Consider the following mutual fund statement.

Mutual fund statement

The fund reinvested both capital gains and dividends on the same date, yet the reinvestment cost per share is different for the dividends than it is for the capital gains.

Since both the shares reinvested and the cost are both at three decimal places, I find the argument for the need to price to the nearest penny dubious.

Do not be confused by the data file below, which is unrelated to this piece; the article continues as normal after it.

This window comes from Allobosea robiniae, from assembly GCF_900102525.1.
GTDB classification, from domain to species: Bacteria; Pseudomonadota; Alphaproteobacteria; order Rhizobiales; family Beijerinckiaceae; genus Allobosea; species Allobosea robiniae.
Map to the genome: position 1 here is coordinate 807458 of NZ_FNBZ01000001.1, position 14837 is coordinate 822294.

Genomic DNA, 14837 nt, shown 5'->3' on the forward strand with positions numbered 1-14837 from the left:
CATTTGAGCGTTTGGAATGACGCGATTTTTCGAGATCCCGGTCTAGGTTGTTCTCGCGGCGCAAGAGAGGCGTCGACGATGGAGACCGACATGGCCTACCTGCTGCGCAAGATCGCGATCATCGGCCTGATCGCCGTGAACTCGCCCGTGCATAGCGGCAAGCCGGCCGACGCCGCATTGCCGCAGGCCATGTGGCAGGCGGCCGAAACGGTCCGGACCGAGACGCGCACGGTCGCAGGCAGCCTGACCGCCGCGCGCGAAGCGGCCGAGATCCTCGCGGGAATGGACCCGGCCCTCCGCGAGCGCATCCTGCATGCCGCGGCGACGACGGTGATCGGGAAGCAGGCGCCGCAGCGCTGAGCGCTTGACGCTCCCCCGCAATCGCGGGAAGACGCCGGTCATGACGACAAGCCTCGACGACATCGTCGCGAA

Why is this?

1 Answer 1


You can see the shares are to 3 digits beyond decimal, but the dollars go out 4, or 1/100 cent. Shares accurate to 1/1000 means it's priced to 1 cent per 100,000 whole shares. You ask why the price is off. I suspect a rounding artefact created by the effect of the shares and dollars invested being divided back to an exact share price.

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